What's hot at the EQE online forum


EQE Study Guide

Recently the European Patent Office published a study guide for EQE candidates. This "Guide for preparation" contains quite some practical information on the EQE and provides a rough timing schedule on how to prepare for the EQE.

The publication is available electronically via the eqe-online website  and as a hardcopy at the EPO.

The EPO allowed me to publish a copy on this website, which you can download here.

Happy reading !


Size matters !

The D exam is difficult in many ways. One of the things you may overlook at this moment is the fact that you will take an enormous amount of your study material to the EQE. You will probably only need two or three references at the most but "just in case" you find yourself carrying more weight in paperwork than a single backpack can carry....

This is just a small piece of advice to those who are now using the full-size version of the Guidelines and are making annotations and/or highlighting parts thereof. The advice is to stop using this full size version while you still can and to print the 5 parts of the Guidelines in the form of A5 booklets. You can download the parts for free from the EPO website, so it will only cost you some time (and maybe a bit of money) to make the booklets.

For the exam itself it is not really an issue, yet for travelling to the examination centres size does matter !


Update of PCT applicant's guide

The WIPO has published an updated version of the applicant's guide. The applicant's guide is quite a useful guide for learning/ understanding the PCT. It is advisable to take a copy of the latest version to the EQE. Please keep in mind that it will not help you to "just take it" without having looked at how the guide works. In the exam there is simply no time to start looking for an answer. You should basically already know approximately where you could find the answer and then use the (detailed) index to find it. Of course this guide should be used in addition to the official PCT Articles and Rules. I can further recommend taking a look at the book of Cees Mulder in that respect.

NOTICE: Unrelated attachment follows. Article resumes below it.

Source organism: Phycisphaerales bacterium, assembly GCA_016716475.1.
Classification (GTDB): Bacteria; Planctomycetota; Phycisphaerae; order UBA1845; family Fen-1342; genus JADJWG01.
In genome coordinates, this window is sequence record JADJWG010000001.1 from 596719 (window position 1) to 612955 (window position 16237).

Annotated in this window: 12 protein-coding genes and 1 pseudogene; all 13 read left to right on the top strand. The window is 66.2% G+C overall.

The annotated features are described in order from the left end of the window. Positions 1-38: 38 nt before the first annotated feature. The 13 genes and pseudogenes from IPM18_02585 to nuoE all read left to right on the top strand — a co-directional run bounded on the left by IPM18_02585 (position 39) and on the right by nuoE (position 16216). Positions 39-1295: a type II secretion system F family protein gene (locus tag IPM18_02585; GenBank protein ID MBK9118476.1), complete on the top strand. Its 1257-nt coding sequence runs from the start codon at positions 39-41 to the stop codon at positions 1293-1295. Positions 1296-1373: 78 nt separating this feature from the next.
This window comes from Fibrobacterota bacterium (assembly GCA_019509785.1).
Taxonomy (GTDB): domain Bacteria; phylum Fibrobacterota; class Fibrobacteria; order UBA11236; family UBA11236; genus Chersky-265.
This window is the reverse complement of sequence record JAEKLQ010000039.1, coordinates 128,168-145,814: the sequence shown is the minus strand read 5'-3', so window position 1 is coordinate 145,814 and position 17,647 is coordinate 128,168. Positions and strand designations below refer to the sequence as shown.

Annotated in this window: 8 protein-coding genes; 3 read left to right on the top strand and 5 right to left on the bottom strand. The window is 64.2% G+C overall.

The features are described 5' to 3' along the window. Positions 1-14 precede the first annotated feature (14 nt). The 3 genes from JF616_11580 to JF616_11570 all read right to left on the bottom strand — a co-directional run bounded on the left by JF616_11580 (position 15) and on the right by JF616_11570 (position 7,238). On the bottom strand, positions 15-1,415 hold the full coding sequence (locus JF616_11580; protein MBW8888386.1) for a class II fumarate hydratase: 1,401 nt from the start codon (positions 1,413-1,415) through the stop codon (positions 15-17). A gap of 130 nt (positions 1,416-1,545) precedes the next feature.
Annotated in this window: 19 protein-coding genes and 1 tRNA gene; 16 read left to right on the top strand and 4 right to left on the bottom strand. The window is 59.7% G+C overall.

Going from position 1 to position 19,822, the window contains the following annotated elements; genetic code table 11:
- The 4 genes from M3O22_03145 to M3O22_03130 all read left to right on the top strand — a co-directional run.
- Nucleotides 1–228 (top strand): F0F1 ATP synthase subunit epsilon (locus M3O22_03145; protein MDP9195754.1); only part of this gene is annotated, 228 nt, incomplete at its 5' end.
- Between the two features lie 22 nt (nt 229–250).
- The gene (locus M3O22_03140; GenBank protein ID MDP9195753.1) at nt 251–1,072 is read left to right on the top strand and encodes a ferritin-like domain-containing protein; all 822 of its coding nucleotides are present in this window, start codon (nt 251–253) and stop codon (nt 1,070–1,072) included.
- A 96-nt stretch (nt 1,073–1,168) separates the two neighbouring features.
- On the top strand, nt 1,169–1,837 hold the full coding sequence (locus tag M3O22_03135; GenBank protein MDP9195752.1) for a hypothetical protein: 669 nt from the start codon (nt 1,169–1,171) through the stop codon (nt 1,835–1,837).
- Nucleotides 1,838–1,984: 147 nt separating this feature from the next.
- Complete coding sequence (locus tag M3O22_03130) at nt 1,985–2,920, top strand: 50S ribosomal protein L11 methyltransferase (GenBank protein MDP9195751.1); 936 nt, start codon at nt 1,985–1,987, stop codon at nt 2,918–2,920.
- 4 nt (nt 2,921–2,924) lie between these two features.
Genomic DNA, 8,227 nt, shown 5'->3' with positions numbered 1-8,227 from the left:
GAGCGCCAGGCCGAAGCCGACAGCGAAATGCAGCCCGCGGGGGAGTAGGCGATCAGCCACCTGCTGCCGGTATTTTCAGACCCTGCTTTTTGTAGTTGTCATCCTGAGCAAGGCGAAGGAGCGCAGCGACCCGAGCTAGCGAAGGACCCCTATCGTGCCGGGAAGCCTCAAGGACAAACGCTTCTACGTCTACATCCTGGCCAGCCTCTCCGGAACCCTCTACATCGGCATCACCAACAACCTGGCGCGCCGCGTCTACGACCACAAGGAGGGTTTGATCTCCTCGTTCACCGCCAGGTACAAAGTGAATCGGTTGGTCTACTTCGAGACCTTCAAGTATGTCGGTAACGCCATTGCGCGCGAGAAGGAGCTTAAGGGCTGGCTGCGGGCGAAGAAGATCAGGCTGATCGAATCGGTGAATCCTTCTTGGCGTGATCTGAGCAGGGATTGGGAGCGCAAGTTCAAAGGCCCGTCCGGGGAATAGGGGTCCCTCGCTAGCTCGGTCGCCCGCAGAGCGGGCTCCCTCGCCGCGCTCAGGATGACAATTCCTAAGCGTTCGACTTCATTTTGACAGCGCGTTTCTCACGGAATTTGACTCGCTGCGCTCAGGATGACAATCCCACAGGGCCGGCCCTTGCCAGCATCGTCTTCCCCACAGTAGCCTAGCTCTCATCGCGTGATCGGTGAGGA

In the EQE 2009 there were not a lot of PCT related questions (luckily), but you never know if this is the start of a trend or not.....

Download the Applicant's Guide here.


EQETools celebrates 10000 pageloads

Today the EQETools Blog reached 10.000 pageloads !

Since the start of the Blog earlier this year this number of pageloads was reached by +/- 4000 unique visitors (according to Statcounter.com).

This post is to say "thanks" to all of you that visit the Blog or read the feeds every now and then. The still increasing number of visitors and pageloads per day is inspiring.

Next stop: 100.000 pageloads !


New Blogs on the block

Two new Blogs have recently started, both of these may be worthwhile following in preparing for the EQE.

Salted Patent

K's Law

Happy reading !


Tool for B

I received several requests for paper B tools lately.
The situation is that the summary I used myself consisted of printed material, handwritten notes and some course material. I am working on an "A type" tool using the above mentioned materials, but this will take some more time.